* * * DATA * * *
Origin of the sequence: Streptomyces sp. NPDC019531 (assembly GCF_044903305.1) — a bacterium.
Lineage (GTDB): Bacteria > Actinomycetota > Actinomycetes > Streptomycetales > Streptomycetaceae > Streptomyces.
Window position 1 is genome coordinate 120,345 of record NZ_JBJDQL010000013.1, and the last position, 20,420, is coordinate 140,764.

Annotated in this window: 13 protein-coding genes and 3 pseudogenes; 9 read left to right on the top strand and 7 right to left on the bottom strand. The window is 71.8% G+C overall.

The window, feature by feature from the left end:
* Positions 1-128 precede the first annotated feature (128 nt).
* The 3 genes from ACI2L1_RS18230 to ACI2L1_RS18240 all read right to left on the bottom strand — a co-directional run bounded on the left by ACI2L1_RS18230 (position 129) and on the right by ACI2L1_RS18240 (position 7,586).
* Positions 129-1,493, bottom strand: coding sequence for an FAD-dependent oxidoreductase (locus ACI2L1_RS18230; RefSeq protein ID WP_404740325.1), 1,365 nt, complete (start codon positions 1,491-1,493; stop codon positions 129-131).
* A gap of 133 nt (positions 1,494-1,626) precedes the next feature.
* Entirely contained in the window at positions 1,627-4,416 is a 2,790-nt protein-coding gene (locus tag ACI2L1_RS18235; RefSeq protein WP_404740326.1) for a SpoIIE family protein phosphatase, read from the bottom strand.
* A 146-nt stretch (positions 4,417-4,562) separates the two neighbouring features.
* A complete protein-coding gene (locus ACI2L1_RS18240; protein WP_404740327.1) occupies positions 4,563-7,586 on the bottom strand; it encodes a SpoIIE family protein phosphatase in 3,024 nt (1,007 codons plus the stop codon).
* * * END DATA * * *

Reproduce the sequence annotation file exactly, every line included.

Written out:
Origin of the sequence: Streptomyces sp. NPDC019531 (assembly GCF_044903305.1) — a bacterium.
Lineage (GTDB): Bacteria > Actinomycetota > Actinomycetes > Streptomycetales > Streptomycetaceae > Streptomyces.
Window position 1 is genome coordinate 120,345 of record NZ_JBJDQL010000013.1, and the last position, 20,420, is coordinate 140,764.

Annotated in this window: 13 protein-coding genes and 3 pseudogenes; 9 read left to right on the top strand and 7 right to left on the bottom strand. The window is 71.8% G+C overall.

The window, feature by feature from the left end:
* Positions 1-128 precede the first annotated feature (128 nt).
* The 3 genes from ACI2L1_RS18230 to ACI2L1_RS18240 all read right to left on the bottom strand — a co-directional run bounded on the left by ACI2L1_RS18230 (position 129) and on the right by ACI2L1_RS18240 (position 7,586).
* Positions 129-1,493, bottom strand: coding sequence for an FAD-dependent oxidoreductase (locus ACI2L1_RS18230; RefSeq protein ID WP_404740325.1), 1,365 nt, complete (start codon positions 1,491-1,493; stop codon positions 129-131).
* A gap of 133 nt (positions 1,494-1,626) precedes the next feature.
* Entirely contained in the window at positions 1,627-4,416 is a 2,790-nt protein-coding gene (locus tag ACI2L1_RS18235; RefSeq protein WP_404740326.1) for a SpoIIE family protein phosphatase, read from the bottom strand.
* A 146-nt stretch (positions 4,417-4,562) separates the two neighbouring features.
* A complete protein-coding gene (locus ACI2L1_RS18240; protein WP_404740327.1) occupies positions 4,563-7,586 on the bottom strand; it encodes a SpoIIE family protein phosphatase in 3,024 nt (1,007 codons plus the stop codon).